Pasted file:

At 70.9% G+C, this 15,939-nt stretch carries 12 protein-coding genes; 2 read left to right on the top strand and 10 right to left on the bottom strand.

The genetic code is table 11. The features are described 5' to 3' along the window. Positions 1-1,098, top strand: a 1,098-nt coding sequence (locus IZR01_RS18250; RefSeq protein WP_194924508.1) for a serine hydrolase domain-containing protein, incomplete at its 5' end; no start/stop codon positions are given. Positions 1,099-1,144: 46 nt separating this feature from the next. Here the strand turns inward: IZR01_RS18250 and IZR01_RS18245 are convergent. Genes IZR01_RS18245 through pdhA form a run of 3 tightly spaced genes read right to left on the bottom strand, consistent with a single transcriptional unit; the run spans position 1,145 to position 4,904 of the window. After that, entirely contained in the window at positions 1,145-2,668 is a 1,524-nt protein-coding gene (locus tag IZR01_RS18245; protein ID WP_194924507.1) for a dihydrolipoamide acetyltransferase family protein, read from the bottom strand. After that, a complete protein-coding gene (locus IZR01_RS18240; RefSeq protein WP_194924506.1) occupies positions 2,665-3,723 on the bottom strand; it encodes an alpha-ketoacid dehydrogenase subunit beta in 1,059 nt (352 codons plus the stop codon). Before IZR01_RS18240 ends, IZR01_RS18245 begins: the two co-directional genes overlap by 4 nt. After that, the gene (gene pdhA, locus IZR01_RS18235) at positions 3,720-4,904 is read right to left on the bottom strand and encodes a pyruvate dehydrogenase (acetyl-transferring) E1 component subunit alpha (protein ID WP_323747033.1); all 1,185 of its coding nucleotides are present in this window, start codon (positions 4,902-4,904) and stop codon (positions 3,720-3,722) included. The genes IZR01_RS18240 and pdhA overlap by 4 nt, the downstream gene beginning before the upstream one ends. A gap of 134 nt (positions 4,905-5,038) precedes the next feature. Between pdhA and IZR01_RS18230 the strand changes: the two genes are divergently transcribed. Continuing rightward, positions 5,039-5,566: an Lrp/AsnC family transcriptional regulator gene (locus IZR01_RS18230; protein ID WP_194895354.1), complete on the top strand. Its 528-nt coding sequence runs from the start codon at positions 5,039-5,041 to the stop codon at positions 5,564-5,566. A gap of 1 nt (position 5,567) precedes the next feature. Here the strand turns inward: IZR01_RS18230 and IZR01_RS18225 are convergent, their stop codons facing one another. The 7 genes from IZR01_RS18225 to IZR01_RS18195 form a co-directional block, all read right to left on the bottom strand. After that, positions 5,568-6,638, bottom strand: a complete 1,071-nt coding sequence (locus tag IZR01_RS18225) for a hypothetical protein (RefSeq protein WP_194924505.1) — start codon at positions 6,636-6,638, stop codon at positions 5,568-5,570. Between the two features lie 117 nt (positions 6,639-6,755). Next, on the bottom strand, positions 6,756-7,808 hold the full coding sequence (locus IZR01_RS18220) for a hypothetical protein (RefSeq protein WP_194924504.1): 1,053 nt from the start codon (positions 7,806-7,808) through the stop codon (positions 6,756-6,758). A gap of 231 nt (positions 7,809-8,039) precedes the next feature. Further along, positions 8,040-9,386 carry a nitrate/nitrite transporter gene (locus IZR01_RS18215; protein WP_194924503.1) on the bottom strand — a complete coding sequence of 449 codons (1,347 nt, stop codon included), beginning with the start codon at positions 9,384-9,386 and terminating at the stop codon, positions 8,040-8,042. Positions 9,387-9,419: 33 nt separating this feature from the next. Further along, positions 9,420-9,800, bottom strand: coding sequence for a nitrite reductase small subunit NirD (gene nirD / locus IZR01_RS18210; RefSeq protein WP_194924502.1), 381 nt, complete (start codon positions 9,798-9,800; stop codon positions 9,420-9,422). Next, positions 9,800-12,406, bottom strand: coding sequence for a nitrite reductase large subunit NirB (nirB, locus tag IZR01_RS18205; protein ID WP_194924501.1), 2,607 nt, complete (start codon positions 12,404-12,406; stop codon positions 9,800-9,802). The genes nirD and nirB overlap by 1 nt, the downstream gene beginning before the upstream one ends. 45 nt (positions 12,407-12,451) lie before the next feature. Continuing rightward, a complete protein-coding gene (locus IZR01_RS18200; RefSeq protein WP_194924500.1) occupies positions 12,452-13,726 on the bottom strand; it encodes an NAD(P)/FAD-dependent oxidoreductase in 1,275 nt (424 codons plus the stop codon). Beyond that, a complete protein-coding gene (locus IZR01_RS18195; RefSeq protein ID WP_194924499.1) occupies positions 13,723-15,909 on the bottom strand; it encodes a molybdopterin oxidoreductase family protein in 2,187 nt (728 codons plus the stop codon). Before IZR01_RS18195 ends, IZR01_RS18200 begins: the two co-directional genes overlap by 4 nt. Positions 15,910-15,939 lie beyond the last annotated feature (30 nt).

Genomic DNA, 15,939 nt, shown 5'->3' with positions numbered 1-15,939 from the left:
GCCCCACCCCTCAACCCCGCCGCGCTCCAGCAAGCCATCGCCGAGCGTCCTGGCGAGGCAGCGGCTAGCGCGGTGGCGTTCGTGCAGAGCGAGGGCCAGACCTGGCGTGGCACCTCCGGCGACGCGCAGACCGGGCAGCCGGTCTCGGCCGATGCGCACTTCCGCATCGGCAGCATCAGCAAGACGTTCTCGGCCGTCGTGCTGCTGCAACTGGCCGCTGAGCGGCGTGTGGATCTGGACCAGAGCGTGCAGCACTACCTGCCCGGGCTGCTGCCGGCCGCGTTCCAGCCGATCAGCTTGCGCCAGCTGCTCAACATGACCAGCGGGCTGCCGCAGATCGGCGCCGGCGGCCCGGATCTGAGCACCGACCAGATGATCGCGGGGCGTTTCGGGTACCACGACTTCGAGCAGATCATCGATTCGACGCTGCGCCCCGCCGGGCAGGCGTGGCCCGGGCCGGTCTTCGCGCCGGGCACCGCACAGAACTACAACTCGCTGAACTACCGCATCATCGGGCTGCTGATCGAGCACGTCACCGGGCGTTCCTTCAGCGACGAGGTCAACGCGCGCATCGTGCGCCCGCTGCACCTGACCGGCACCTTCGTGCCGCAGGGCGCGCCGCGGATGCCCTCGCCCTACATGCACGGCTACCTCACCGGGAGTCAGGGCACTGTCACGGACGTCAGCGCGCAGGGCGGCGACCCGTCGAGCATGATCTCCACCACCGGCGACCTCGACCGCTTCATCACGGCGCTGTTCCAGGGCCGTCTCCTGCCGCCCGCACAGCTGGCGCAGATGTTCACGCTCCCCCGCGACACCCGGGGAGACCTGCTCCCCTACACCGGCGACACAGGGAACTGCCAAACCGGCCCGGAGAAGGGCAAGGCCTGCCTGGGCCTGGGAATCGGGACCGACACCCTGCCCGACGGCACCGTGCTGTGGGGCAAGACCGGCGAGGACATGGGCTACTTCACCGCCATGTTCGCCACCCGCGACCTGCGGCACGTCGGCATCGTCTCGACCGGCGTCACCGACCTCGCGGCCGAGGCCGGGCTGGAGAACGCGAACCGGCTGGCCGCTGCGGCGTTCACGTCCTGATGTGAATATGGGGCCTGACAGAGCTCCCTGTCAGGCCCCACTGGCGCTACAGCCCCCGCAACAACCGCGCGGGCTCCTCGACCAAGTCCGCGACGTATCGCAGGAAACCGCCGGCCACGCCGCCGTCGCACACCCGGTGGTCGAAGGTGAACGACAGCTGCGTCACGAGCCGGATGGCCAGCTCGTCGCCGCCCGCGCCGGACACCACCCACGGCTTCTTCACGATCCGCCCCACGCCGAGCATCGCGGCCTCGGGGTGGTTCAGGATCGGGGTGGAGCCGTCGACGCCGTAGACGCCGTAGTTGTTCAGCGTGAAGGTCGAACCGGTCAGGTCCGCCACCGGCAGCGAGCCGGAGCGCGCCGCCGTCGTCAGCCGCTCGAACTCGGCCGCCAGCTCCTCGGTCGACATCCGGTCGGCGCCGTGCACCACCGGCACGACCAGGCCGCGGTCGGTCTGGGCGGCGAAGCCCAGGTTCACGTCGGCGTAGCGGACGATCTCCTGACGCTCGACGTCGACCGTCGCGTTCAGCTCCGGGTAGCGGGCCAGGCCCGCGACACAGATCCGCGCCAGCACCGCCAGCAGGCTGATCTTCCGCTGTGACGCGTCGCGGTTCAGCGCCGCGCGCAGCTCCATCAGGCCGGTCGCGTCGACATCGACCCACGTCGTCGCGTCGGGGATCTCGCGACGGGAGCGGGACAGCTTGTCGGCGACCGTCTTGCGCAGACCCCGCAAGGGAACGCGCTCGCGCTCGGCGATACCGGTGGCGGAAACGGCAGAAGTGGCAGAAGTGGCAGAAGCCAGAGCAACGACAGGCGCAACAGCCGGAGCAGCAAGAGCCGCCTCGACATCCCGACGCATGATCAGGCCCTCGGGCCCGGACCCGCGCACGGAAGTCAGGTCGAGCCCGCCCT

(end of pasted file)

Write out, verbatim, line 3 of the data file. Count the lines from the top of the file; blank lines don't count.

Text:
Genomic DNA, 15,939 nt, shown 5'->3' with positions numbered 1-15,939 from the left: